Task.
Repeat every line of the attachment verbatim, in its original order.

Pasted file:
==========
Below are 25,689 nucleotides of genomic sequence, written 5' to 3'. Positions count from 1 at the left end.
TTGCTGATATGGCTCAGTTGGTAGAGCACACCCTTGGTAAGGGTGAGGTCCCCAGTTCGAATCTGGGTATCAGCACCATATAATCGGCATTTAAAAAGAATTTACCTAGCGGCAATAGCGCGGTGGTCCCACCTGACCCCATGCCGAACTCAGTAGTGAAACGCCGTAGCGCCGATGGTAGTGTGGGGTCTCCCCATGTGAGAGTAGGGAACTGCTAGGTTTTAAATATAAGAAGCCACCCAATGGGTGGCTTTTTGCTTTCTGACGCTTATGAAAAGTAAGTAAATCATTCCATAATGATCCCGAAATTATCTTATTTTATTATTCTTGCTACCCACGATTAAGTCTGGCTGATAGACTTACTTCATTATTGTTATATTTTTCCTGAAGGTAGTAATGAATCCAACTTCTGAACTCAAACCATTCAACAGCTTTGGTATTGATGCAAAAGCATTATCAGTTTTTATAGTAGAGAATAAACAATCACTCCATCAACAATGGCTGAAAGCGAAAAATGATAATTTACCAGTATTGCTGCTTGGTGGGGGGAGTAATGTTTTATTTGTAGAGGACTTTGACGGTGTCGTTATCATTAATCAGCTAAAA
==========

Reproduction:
Below are 25,689 nucleotides of genomic sequence, written 5' to 3'. Positions count from 1 at the left end.
TTGCTGATATGGCTCAGTTGGTAGAGCACACCCTTGGTAAGGGTGAGGTCCCCAGTTCGAATCTGGGTATCAGCACCATATAATCGGCATTTAAAAAGAATTTACCTAGCGGCAATAGCGCGGTGGTCCCACCTGACCCCATGCCGAACTCAGTAGTGAAACGCCGTAGCGCCGATGGTAGTGTGGGGTCTCCCCATGTGAGAGTAGGGAACTGCTAGGTTTTAAATATAAGAAGCCACCCAATGGGTGGCTTTTTGCTTTCTGACGCTTATGAAAAGTAAGTAAATCATTCCATAATGATCCCGAAATTATCTTATTTTATTATTCTTGCTACCCACGATTAAGTCTGGCTGATAGACTTACTTCATTATTGTTATATTTTTCCTGAAGGTAGTAATGAATCCAACTTCTGAACTCAAACCATTCAACAGCTTTGGTATTGATGCAAAAGCATTATCAGTTTTTATAGTAGAGAATAAACAATCACTCCATCAACAATGGCTGAAAGCGAAAAATGATAATTTACCAGTATTGCTGCTTGGTGGGGGGAGTAATGTTTTATTTGTAGAGGACTTTGACGGTGTCGTTATCATTAATCAGCTAAAA